P. Aeruginosa in the CF Lung and the Isolation of Mucoid Isolates

Respiratory P. aeruginosa infection in CF patients occurs intermittently between 6 months and 13 years of life, usually from an environmental reservoir (Johansen and Hoiby, 1992; Armstrong et al., 1995; Burns et al., 2001; Li et al., 2005; Ranganathan et al., 2013). Bacteria in the CF lung are constantly under stress due to: (i) the notably dehydrated airway mucus associated with this disease; (ii) bombardment from administered antibiotics; (iii) attack from host antibacterial compounds; and (iv) oxidative stress related to immune system assault (Hartl et al., 2012). Over time, bacteria in the CF lung, including P. aeruginosa, may adapt to these and other stresses and establish a chronic infection (Figure 1A). The hallmark phenotype of a chronic P. aeruginosa infection is overproduction of an exopolysaccharide matrix (Doggett et al., 1966). It is comprised of alginic acid (alginate), a polysaccharide consisting of a (1–4) linked β-D-mannuronate and α-L-guluronate copolymer. Strains over-expressing alginate exhibit a mucoid phenotype (Linker and Jones, 1964; Doggett, 1969; Evans and Linker, 1973).

FIGURE 1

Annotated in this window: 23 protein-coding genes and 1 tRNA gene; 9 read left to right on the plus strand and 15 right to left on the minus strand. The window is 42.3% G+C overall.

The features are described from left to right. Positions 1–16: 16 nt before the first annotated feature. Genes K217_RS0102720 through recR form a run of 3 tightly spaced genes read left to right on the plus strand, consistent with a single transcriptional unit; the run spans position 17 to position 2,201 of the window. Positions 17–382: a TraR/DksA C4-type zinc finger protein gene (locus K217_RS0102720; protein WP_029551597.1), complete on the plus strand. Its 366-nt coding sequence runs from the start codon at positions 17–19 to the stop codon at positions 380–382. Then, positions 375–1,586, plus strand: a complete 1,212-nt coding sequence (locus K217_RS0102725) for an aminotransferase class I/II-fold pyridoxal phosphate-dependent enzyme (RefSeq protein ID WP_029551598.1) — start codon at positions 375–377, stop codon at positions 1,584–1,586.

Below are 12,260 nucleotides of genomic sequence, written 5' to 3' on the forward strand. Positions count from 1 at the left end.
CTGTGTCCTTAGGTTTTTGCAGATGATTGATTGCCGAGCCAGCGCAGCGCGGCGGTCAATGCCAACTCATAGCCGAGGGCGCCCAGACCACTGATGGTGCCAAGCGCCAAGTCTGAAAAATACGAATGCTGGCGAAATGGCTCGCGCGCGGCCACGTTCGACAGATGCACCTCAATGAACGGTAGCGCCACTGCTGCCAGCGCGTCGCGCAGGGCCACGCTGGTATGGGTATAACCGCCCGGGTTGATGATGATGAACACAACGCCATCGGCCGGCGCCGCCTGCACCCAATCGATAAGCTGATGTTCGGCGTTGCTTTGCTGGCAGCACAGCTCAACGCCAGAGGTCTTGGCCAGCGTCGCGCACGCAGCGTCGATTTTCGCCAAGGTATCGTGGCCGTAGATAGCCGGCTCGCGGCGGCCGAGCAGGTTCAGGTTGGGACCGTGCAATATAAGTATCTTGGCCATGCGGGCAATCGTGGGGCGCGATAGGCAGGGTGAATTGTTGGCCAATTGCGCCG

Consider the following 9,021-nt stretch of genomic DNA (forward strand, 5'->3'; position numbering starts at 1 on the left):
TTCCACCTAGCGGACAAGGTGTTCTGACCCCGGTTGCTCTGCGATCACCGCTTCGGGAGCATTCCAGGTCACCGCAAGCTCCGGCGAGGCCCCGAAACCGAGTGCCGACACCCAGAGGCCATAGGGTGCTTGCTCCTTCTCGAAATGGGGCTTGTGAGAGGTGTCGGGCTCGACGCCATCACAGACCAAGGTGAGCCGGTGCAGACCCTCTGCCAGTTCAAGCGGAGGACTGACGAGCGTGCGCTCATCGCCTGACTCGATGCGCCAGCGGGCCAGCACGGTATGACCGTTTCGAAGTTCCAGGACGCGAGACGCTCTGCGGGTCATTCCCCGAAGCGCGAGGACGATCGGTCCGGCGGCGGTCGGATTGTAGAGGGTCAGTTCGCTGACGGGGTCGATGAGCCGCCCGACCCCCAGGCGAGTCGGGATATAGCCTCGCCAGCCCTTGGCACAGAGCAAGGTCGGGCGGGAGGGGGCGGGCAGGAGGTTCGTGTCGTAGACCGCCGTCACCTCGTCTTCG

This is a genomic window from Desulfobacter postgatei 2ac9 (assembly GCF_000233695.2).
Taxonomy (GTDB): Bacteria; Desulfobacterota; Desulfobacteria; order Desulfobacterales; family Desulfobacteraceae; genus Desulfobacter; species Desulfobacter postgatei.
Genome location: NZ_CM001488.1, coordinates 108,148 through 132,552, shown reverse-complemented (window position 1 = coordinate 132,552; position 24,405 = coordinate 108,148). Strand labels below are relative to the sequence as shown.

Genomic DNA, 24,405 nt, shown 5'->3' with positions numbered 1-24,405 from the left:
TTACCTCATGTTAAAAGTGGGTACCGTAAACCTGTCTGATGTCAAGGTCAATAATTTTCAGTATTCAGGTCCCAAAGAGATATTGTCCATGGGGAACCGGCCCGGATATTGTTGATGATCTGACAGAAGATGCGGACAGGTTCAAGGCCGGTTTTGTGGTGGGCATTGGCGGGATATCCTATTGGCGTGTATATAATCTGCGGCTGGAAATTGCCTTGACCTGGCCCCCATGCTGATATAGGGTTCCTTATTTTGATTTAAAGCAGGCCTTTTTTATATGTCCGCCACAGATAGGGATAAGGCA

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Figure 1. Model of P. aeruginosa infection within a CF patient. (A) As infection proceeds to a chronic state, phenotypes associated with chronic infection (e.g., mucoidy) predominate, while acute virulence factors are selected against. (B) The inability of the host-immune response to clear chronically established infection leads to a debilitating cycle of inflammation and tissue destruction.

Colonization by mucoid P. aeruginosa is associated with a significant decline in pulmonary function and disease outcome (Ballmann et al., 1998; Parad et al., 1999; Li et al., 2005). Alginate serves as a protective barrier for P. aeruginosa that resists opsonization and phagocytosis (Schwarzmann and Boring, 1971; Stiver et al., 1988; Pier et al., 1990; Leid et al., 2005), increases its resistance to some antibiotics (e.g., tobramycin) (Hentzer et al., 2001), as well as desiccation (Chang et al., 2007). Macrophages and neutrophils that are recruited through inflammatory chemotaxis are unable to clear the P. aeruginosa infection, and this “frustrated phagocytosis” leads to extensive auto-inflammatory lung damage (Pederson et al., 1992) (Figure 1B). Therefore, elucidating the molecular and biochemical mechanisms of alginate overproduction has been an area of active study for the last 40 years.